The process of the qualification of a probing system is a process to quantitatively know the characteristic and property of the probing head and stylus system of the probing system.

Similar to the vector diagram of probing system, to fully understand this qualification process, readers should have some basic understandings of homogenous matrices and coordinate transformation system.

The main purpose of a probing qualification system is **to know the length and orientation of the stylus of a probing system** and **to know the diameter of the stylus tip of the probing system**.

In other words, the probing system qualification is to determine the values of the element of transformation matrix $T_{Pb}$ and $T_{bO}$ (see the previous section above).

The matrix $T_{Pb}$ is the transformation matrix from the PCS to the centre of the stylus tip. That is when we know the values of the element of matrix $T_{Pb}$, it means that we know the length and orientation of the stylus system.

Meanwhile, the matrix $T_{bO}$ is the transformation matrix from the centre of the stylus tip to point **O**. That is, when we know this matrix $T_{bO}$, it means that we know the diameter of the stylus tip (see figure 1 above).

Figure 2 above shows the transformation chain of the probing system of a tactile-CMM that connects the MCS and point **O**.

**Mathematically**, the results of the probing qualification process are to determine the element values of $T_{PO}=T_{Pb}+T_{bO}$.

**There are two main steps for probing system qualification, that are:**

- STEP 1: to know the location of the centre point of a calibrated reference sphere with known diameter (as shown in figure 3 below)
- STEP 2: to know the length and orientation of a stylus stem and the diameter of a stylus tip (as show in figure 4 below)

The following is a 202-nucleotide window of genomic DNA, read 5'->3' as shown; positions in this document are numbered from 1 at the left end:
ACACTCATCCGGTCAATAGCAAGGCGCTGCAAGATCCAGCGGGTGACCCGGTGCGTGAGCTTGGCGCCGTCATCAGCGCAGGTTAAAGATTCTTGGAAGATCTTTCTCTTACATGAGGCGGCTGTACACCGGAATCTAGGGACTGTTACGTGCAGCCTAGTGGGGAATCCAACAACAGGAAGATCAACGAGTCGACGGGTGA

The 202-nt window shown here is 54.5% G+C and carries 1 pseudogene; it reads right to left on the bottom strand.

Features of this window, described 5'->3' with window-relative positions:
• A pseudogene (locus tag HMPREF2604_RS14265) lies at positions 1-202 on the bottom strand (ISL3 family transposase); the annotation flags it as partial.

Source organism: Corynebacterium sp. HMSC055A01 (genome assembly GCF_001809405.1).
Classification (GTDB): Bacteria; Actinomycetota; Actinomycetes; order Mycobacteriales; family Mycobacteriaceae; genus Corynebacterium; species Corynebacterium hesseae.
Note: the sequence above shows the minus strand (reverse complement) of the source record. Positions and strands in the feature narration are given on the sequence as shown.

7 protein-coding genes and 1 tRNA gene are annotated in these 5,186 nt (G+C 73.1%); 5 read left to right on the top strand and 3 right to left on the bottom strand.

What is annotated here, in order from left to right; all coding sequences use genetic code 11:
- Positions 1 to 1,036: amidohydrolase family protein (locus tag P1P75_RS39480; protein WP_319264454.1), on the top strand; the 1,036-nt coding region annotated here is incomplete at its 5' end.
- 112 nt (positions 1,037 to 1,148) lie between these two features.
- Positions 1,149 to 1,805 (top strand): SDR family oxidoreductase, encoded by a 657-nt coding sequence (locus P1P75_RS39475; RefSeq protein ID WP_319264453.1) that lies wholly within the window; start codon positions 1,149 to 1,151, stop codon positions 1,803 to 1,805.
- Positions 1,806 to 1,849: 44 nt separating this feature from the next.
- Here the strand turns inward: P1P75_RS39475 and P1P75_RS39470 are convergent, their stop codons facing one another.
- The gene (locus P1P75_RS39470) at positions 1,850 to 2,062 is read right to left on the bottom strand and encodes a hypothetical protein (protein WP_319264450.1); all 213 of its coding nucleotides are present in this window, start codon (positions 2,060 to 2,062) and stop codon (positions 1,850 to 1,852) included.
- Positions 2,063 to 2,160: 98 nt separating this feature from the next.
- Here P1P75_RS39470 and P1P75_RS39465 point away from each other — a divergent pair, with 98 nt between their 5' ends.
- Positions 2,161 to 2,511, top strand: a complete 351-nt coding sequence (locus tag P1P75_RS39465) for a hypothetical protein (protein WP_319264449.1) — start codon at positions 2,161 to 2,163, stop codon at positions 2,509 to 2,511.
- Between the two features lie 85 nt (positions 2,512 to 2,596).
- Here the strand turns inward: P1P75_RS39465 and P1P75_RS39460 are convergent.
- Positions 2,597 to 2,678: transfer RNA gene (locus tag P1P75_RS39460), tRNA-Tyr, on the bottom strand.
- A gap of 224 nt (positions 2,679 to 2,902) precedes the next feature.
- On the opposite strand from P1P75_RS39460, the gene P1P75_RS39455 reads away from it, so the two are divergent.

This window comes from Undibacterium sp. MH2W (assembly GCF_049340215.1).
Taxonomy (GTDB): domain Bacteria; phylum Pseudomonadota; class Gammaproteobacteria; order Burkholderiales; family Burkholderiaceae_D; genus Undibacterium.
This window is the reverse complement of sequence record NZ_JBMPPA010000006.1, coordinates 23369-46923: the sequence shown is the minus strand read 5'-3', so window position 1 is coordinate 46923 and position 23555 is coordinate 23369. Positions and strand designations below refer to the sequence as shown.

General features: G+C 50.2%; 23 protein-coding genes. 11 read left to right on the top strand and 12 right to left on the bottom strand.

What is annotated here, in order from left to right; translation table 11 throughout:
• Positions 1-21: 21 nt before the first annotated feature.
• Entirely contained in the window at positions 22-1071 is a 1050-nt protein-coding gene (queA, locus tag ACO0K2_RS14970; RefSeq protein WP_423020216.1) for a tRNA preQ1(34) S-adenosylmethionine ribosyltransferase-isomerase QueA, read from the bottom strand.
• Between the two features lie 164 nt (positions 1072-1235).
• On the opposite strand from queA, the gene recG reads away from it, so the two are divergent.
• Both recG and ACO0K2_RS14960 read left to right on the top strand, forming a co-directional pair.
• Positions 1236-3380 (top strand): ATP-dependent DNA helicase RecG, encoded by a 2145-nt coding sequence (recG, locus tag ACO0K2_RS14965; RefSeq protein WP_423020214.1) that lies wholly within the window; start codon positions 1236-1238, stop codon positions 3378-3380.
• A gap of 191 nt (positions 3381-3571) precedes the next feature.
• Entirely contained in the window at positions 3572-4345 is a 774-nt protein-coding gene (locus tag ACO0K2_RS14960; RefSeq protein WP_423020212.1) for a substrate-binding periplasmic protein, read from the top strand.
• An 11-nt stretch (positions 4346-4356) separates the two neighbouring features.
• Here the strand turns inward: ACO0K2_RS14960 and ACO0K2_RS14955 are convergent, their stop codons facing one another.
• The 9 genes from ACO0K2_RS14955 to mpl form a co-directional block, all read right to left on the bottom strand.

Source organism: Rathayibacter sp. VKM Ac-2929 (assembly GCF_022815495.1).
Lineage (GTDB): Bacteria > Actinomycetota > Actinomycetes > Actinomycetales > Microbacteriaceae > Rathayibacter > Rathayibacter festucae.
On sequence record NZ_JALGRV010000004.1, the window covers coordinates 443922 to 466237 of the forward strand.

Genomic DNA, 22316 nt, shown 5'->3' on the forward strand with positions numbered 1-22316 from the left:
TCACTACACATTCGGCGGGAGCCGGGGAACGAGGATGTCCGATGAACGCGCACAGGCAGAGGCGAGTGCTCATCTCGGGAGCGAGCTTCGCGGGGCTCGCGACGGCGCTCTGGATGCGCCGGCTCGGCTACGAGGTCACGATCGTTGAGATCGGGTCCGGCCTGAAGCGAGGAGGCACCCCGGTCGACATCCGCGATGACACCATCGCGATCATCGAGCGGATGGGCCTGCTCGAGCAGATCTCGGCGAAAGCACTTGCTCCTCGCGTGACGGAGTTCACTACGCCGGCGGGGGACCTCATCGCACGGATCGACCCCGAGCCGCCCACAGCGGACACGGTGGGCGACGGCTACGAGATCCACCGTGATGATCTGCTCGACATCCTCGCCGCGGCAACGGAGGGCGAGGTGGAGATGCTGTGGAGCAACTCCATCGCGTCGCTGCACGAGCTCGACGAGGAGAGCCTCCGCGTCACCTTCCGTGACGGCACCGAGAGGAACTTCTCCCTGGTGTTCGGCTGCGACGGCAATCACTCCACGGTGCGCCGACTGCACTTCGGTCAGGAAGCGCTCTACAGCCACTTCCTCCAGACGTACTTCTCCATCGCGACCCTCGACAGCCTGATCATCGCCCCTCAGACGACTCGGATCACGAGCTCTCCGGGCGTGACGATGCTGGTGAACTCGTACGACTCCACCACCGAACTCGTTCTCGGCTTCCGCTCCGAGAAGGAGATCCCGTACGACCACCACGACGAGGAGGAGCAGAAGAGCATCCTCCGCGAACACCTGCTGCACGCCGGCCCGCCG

### STEP 1: Probing system qualification process

Step 1 of probing qualification is **to calculate the location** of the centre of a reference sphere used for the qualification process. In this step, a calibrated reference stylus is used (with known length and orientation as well as tip diameter). This reference stylus is always available for any tactile-CMM.

In this step, since we are using the calibrated or reference stylus, **the stylus length and orientation** ($T_{Pb}$) and **its tip diameter** ($T_{bO}$) as well as **the diameter** of the reference sphere are known. These known values are from a calibration process (usually performed by a CMM manufacturer) with very small measurement uncertainties.

In this process, the stylus used is a special stylus that is always available for any tactile-CMM. This special or reference stylus **is made of special material (metal)** that is stronger than the material used for other styluses to be qualified for performing measurements (we called “**measuring stylus**”).

Not only stronger, the material used for the special or reference stylus also has higher long-time stability with respect to measurement environment variations (temperature, pressure, humidity, etc) than other “measuring styluses”.

Since the length and orientation of the reference/special stylus stem/shaft are known, then the transformation matrix from the MCS to point **O** (in this case is the contact point between the stylus tip and the surface of the reference sphere) via PCS has been established.

This transformation is represented as $T_{PO}=T_{Pb}+T_{bO}$ as shown in figure 1 and figure 2 above.

Figure 3 above shows the step 1 of probing qualification process. In figure 3 above, the qualification process is performed by capturing points on the surface of a reference sphere for as many as 32 points. These 32 points cover half of the entire sphere’s surface.

Because this process uses a reference or special stylus with known length, orientation and tip diameter, the location of the 32 points can be known with respect to MCS of the CMM. This known location with respect to MCS is due to the transformation matrices are known.

From those 32 points, to determine the centre location of the reference sphere, a least-square mathematical fitting process is applied to associate a sphere geometry to the obtained 32 points. After this sphere fitting process, the location of the sphere centre can be calculated.

The fitting process to associate a sphere geometry to the 32 points is an optimisation process defined as: